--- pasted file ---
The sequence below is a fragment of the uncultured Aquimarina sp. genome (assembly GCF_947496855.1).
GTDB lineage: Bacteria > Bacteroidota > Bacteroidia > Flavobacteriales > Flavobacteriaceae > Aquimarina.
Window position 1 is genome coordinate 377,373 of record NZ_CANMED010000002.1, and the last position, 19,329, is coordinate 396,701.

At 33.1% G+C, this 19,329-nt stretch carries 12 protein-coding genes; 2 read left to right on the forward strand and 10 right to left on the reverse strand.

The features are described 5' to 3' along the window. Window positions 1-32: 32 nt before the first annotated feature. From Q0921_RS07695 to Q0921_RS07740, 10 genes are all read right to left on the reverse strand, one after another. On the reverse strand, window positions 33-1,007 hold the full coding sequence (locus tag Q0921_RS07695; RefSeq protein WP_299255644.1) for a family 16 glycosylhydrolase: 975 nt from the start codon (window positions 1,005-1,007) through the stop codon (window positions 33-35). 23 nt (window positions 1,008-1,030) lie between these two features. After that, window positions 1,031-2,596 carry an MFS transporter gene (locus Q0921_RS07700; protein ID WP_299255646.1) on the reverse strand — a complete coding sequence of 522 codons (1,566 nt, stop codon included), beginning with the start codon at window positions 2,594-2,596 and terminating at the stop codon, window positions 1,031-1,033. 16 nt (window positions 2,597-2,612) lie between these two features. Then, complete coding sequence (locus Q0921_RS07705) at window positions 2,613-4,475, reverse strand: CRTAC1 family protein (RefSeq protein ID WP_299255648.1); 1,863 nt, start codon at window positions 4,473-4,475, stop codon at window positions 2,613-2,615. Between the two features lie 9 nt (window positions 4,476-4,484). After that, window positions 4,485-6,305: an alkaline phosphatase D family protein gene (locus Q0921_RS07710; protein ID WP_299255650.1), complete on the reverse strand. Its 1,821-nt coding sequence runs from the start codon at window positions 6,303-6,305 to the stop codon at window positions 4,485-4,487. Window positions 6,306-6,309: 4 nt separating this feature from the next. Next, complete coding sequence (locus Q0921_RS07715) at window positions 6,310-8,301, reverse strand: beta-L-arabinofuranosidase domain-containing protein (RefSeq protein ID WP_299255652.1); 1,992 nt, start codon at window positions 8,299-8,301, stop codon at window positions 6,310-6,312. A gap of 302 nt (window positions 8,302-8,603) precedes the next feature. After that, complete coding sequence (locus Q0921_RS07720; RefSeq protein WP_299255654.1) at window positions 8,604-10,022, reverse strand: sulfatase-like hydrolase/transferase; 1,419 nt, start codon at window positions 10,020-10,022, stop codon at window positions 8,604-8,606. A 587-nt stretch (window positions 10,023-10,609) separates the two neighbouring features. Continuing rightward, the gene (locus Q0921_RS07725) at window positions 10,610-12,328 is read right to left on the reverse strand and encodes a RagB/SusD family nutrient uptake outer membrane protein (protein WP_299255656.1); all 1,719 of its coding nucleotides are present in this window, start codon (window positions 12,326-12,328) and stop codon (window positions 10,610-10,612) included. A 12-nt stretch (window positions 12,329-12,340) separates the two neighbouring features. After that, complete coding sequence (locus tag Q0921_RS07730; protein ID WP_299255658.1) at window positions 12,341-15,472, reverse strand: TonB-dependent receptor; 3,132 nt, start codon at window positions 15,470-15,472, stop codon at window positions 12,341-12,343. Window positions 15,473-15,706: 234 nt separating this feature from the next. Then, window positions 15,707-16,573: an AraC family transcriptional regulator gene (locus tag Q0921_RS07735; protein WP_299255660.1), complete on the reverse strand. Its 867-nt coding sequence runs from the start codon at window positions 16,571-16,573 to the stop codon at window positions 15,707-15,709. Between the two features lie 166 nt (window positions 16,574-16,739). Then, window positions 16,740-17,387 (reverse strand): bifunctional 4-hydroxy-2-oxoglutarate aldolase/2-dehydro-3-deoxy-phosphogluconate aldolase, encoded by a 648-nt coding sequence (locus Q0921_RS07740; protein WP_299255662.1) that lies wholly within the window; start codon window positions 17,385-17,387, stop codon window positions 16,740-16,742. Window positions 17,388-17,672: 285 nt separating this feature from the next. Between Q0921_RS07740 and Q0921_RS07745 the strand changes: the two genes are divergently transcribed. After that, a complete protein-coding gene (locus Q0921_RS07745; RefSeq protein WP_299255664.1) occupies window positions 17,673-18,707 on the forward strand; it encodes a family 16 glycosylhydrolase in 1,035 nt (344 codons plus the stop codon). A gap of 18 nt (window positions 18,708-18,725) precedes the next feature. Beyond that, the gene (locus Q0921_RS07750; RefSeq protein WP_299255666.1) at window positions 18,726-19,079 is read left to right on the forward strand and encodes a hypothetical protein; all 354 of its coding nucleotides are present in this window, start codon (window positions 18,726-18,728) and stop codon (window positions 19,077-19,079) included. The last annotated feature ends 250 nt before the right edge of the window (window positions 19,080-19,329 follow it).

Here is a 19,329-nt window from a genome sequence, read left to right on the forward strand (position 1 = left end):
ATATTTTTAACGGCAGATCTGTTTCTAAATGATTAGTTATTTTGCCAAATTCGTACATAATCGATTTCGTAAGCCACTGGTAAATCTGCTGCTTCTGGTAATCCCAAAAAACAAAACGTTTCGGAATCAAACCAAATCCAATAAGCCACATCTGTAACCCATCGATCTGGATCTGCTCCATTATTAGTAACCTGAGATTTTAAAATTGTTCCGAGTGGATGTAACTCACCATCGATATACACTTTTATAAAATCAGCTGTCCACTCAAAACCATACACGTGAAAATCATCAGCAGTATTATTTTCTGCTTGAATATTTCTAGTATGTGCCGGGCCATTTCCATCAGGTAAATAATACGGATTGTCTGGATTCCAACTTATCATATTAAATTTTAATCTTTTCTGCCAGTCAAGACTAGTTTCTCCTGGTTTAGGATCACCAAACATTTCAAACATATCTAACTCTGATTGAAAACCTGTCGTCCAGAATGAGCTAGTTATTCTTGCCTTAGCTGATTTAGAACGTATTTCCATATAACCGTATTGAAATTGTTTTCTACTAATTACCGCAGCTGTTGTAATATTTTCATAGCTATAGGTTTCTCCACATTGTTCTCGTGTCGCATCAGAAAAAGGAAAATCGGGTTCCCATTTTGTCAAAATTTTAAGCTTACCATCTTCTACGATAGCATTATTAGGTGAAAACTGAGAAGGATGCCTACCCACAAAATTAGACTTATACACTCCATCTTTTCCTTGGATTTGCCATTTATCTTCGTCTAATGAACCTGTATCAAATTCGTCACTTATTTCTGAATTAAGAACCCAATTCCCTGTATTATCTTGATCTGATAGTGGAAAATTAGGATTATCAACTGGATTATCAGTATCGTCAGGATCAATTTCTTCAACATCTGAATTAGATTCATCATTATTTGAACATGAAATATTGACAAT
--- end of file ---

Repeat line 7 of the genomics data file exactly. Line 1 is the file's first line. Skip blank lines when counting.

ATATTTTTAACGGCAGATCTGTTTCTAAATGATTAGTTATTTTGCCAAATTCGTACATAATCGATTTCGTAAGCCACTGGTAAATCTGCTGCTTCTGGTAATCCCAAAAAACAAAACGTTTCGGAATCAAACCAAATCCAATAAGCCACATCTGTAACCCATCGATCTGGATCTGCTCCATTATTAGTAACCTGAGATTTTAAAATTGTTCCGAGTGGATGTAACTCACCATCGATATACACTTTTATAAAATCAGCTGTCCACTCAAAACCATACACGTGAAAATCATCAGCAGTATTATTTTCTGCTTGAATATTTCTAGTATGTGCCGGGCCATTTCCATCAGGTAAATAATACGGATTGTCTGGATTCCAACTTATCATATTAAATTTTAATCTTTTCTGCCAGTCAAGACTAGTTTCTCCTGGTTTAGGATCACCAAACATTTCAAACATATCTAACTCTGATTGAAAACCTGTCGTCCAGAATGAGCTAGTTATTCTTGCCTTAGCTGATTTAGAACGTATTTCCATATAACCGTATTGAAATTGTTTTCTACTAATTACCGCAGCTGTTGTAATATTTTCATAGCTATAGGTTTCTCCACATTGTTCTCGTGTCGCATCAGAAAAAGGAAAATCGGGTTCCCATTTTGTCAAAATTTTAAGCTTACCATCTTCTACGATAGCATTATTAGGTGAAAACTGAGAAGGATGCCTACCCACAAAATTAGACTTATACACTCCATCTTTTCCTTGGATTTGCCATTTATCTTCGTCTAATGAACCTGTATCAAATTCGTCACTTATTTCTGAATTAAGAACCCAATTCCCTGTATTATCTTGATCTGATAGTGGAAAATTAGGATTATCAACTGGATTATCAGTATCGTCAGGATCAATTTCTTCAACATCTGAATTAGATTCATCATTATTTGAACATGAAATATTGACAAT